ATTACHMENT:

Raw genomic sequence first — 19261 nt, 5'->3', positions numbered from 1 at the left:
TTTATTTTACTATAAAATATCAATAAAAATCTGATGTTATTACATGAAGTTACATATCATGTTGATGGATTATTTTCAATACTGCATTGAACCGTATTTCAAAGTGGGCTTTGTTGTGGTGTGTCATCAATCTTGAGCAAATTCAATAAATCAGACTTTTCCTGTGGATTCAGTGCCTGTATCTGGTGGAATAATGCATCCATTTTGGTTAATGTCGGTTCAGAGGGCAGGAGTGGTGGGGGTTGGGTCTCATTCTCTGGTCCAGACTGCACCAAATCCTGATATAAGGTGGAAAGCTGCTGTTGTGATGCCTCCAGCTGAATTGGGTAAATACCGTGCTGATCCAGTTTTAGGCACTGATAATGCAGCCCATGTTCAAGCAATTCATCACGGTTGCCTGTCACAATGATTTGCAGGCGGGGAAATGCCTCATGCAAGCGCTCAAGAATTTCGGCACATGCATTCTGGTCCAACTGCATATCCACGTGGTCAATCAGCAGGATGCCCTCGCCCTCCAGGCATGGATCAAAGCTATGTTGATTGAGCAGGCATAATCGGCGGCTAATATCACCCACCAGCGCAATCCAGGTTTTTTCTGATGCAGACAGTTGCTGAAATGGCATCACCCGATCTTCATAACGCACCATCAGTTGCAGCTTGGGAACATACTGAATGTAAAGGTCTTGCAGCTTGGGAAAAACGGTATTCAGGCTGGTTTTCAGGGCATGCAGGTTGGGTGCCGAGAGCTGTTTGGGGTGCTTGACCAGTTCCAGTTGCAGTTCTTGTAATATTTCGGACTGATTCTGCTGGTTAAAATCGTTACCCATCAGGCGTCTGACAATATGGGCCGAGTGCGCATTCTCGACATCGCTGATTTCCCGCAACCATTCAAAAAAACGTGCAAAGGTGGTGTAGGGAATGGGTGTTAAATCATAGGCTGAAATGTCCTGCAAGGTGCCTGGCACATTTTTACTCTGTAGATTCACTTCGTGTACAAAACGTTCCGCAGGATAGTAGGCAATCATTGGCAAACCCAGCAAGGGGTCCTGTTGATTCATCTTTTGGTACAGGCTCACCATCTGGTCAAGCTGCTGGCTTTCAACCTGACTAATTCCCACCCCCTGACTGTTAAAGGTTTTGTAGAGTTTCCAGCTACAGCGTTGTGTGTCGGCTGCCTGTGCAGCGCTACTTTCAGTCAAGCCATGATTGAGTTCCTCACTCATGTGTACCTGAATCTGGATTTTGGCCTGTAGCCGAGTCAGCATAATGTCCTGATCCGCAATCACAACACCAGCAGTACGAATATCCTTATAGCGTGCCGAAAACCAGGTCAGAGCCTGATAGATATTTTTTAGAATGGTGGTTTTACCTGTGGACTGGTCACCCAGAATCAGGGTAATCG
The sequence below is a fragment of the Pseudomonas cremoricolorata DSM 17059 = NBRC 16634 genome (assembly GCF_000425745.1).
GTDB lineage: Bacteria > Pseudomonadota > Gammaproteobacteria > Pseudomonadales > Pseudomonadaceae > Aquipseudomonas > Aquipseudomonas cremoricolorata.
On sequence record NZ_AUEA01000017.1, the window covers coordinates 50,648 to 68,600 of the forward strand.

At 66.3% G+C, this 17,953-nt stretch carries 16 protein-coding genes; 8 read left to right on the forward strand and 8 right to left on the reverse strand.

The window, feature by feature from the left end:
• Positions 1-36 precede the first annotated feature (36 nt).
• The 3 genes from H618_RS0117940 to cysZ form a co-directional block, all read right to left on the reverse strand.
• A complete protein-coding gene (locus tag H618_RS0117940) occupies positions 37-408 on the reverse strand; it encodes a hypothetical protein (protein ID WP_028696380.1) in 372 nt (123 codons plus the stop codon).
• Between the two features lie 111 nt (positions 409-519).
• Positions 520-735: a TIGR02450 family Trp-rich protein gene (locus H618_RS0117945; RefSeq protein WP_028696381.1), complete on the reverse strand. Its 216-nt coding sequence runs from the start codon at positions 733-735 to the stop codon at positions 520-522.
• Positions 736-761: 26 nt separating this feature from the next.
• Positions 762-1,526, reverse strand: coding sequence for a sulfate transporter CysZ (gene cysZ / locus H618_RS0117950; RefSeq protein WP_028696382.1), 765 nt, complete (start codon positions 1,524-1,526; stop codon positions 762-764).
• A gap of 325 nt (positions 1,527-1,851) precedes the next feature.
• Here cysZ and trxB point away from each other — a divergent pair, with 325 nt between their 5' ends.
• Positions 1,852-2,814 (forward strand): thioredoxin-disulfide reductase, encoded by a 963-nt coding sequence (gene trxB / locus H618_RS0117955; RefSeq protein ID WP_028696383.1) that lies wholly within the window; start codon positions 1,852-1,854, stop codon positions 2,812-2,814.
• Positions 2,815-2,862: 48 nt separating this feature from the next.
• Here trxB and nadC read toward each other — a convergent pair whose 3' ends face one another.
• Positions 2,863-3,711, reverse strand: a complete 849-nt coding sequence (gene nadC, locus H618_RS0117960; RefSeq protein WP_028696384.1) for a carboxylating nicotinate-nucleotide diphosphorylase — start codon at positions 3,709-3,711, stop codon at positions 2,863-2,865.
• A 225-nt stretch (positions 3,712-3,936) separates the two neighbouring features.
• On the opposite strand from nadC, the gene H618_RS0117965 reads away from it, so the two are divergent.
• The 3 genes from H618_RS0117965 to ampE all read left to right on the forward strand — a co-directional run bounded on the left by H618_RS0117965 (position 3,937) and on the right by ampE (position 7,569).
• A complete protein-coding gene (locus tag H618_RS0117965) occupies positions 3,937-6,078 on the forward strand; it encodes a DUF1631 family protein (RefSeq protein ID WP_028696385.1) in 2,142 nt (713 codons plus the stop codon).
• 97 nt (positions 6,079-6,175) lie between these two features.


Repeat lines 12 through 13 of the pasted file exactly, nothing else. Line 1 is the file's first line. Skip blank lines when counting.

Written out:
• Positions 520-735: a TIGR02450 family Trp-rich protein gene (locus H618_RS0117945; RefSeq protein WP_028696381.1), complete on the reverse strand. Its 216-nt coding sequence runs from the start codon at positions 733-735 to the stop codon at positions 520-522.
• Positions 736-761: 26 nt separating this feature from the next.